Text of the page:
5 stars Another Prog original that goes unrecognized .Priam (a name straight out of Greek mythology, king of Troy) is a talented French prog band that has a banquet load of tasty entrees to offer on this their sophomore effort. Led by the unbelievable Chris Casagrande on guitar and synths, Priam surprises the unaware listener with a heady elixir of ultra modern flavorings while still in complete reverence to progressive fusion in the recent King Crimson/DFA/ Holdsworth mould. Intense and loopy, quite dissonant and stop/start like rush-hour Paris traffic, the sonic chefs (keyboardist Laurent Lacombe-Colomb, twisted bassist Bertrand Hulin-Bertaud and the oddly monikered Emma M. on pulsating drums) forage aggressively into hyper-complicated runs that defy logic but resolutely anchored in bliss. The whopping title track, all 14+ minutes of unparalleled gymnastics has the headphones spinning, a classic hard-ass riff introducing a shiny ambient mid-section heralded by some nimble drumming and a few reptilian synthesizer solos that are to die for. The contemporary guitar sortie ain't too shabby either, obviously inspired by the brilliant axe pioneer Allan Holdsworth with winks at Richard Pinhas of Heldon legend. Guitar scholars will need to hear this combination. "Congruatic Blvd" is a funky avenue, bustling with urban energy, adding sublime atonal sax forays to highlight the stiletto fashions, shuffling crowds and the blazing neon lights. A careening bass keeps this municipal lunacy in check, almost entering Gong-Shamal territory but harder in demeanor. A gigantic 6 minute traffic light that is green all the way! Another shining megalith is next, the nearly 13 minute "Granito Rosa del Oeste", a deathly leap into overt experimentation, where cubic synths vie for the Rubik completion, displaying a wide array of sounds and speeds, suddenly exploding into a monster jam, a bass rampaging mercilessly like some insane virus and some mammoth guitar sailings, breakneck or sustain, oblique and yet linear. Casagrande really gets to jump up on the altar, bending notes that would make John MacLaughlin smile, erecting a lengthy launch pad of wicked licks and devilish solos that even nod at Carlos Santana. Creative pools of ambient shadings keep the pulse beating, percussives keenly handled (or should I say fingered) to maintain the energy, showing that Emma can really teamwork together with guest David Beaufour. Amazing piece of music. You want to see what confidence can do, then how about another huge sucker in "Sensitiviris", a 10 minute lunge into prog's kitchen? A heady vintage of current effects, synths bubbling like freshly uncorked Veuve Cliquot champagne, ready for some upcoming tryst, groping hungrily for the pleasure regions ("Erogenous zones I love you!") and boldly caressing the instruments of ecstasy. A hypnotic volley of guitar solos creeps into the mix, a still smirking bass orchestrating the pathos and a slew of obtuse themes (some soft, others hard, always unforeseen) that slither into dense sonic cross currents where the Casagrande axe can flicker brightly. Highlight reel stuff. "Stella" is not about Belgian beer or Christian Vander's wife but rather a short aural pond of more percussives, a brooding interlude that veers into a "In Jerusalem " like feel, Gregorian chants from the University of Toulouse that is completely surprising within such a hard-jazz context. More gentle bells wave this adieu. "In Pace" certainly starts out peaceful and meandering, slowly morphing into some insane wailings from the assorted vocalists, the bizarre, tribal and primitive colliding with 21st century technology, hinting almost at Deep Forest territory. The superb drumming again is to be applauded heartily. Bassist Hulin-Bertaud's composition is next, the blooming "Lakeside 7.30am", a contemplative bobbin of relaxed threads, where synths, guitars and drums weave a majestic tapestry, surely another highlight to this unique jewel, one of those tracks that one can listen to all day , yawnless. "Feel D-Fract" is the glorious finale, a sibilant brew that is every bit as wandering as vintage Tangerine Dream but infused with Gallic inspiration and heavenly arrangements (more Choir). Languorous and euphoric, this bubbles along lustily, then suddenly stops dead. Probably the most modern artwork adorns this precious addition to my collection, this needs to be heard by those still searching for Nirvana. You know who you are .(No not the Cobain band). 5 easily bent waves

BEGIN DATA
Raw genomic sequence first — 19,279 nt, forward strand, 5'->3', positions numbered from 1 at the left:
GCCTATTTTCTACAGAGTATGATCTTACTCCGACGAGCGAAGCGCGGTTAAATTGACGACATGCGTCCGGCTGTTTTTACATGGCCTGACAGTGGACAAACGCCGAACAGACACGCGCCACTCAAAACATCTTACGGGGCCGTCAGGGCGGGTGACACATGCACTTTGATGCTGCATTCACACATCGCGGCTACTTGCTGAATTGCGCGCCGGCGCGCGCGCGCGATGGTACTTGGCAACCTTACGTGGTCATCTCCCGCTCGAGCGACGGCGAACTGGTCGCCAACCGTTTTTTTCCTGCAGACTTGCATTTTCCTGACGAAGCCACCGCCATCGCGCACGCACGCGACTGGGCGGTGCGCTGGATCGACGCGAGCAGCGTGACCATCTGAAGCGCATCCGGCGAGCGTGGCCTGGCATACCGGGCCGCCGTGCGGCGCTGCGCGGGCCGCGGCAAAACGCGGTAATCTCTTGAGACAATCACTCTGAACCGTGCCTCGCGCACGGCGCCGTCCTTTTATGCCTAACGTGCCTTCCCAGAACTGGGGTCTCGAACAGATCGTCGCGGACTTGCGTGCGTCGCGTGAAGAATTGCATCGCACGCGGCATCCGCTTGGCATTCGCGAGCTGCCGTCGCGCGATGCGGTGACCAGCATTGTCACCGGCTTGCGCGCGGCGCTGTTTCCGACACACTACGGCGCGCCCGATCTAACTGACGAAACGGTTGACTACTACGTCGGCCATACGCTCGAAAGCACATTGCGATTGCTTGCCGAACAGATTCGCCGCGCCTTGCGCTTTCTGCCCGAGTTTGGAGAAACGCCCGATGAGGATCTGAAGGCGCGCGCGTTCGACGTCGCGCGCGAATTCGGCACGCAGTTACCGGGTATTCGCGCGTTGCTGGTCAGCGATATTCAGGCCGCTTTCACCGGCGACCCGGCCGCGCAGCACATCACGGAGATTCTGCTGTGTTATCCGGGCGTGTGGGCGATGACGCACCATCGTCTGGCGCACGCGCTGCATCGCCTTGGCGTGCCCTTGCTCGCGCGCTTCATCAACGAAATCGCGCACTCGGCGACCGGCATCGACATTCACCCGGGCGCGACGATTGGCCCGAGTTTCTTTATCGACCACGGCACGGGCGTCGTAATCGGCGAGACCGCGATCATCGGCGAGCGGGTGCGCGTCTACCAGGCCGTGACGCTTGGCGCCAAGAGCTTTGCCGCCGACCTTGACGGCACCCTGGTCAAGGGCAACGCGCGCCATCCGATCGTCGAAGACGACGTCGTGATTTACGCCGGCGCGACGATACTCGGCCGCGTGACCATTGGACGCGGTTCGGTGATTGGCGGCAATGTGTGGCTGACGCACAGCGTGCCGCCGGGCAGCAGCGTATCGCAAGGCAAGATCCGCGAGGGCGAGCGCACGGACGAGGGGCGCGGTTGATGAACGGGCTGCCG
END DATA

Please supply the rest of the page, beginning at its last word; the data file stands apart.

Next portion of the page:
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Send comments to tszirmay (BETA) | Report this review (#253442)
Posted Sunday, November 29, 2009 | Review Permalink
Mellotron Storm
PROG REVIEWER
3 stars Tszirmay certainly does a better job than I will at explaining this band and album. They're listed under Jazz / Fusion which is not being completely misleading, it's just that this band refuse to be pigeon-holed to one genre. So to say they're Jazz / Fusion only reveals a part of their repertoire. Their goal is to play unique music and not re-hash the same old [&*!#] if you will. So we get spacey, compex, KING CRIMSON-like World / Fusion music. How's that (haha). Yeah these guys are different alright. Very adventerous and complex as well.

"Diffraction (Open Limits)" is the almost 15 minute opener which opens with lots of atmosphere and it's dark. It kicks in at 2 minutes and the bass is prominant. It settles after 3 1/2 minutes with synths and other sounds. The guitar, drums and bass come and go at will. This is really good. The guitar is Fripp-like but different. Synths and faint vocal sounds come in. A calm after 7 1/2 minutes. We get a beat before 9 minutes then the tempo picks up as bass and keyboards join in. Spacey synths before 11 1/2 minutes as it settles. It kicks back in before 13 1/2 minutes. "Congruatic Boulevard" opens with people taling in the background as synths, bass and drums build. The drums are great as the sax comes in. We get both sax and clarinet here as they cry out. It settles before 5 minutes to end it. "Sranitio Rosa Del Oeste" is the second longest track at almost 13 minutes. Guest violin in this one. All kinds of different sounds come and go early. It kicks in powerfully 1 1/2 minutes in with chunky bass. It settles with some nice guitar, drums, bass and vocal melodies 3 1/2 minutes in. An amazing sound here. The tempo continues to change. A very cool section arrives around 9 minutes as we get percussion. Whispered vocals a minute later as percussion, drums and bass continue.

"Sensitiviris (Chrysalid Square)" is all about the atmosphere early. This has to be heard really. So many intricate sounds. It kicks in around 4 1/2 minutes. It's heavy after 7 minutes. "Stella..." opens with not much going on early as sparse sounds come and go. A choir of male and female vocals arrives after 2 1/2 minutes.They stop 4 1/2 minutes in. "...In Face" opens with sounds that slowly build. Drums and vocal melodies after a minute dominate the rest of the way except for the spacey ending. "Lakeside 7:30 AM" is interesting. I like how it eventually brightens from that gray intro. Lots of synths and chunky bass when the full sound arrives after 2 1/2 minutes. It blends into "Feel D-Fract" where we get those faint voices again. A sudden calm after 3 minutes. Birds and voices can be heard, barely.

A truely progressive and adventerous band. Highly recommended. 3.5 stars.

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Send comments to Mellotron Storm (BETA) | Report this review (#254815)
Posted Monday, December 07, 2009 | Review Permalink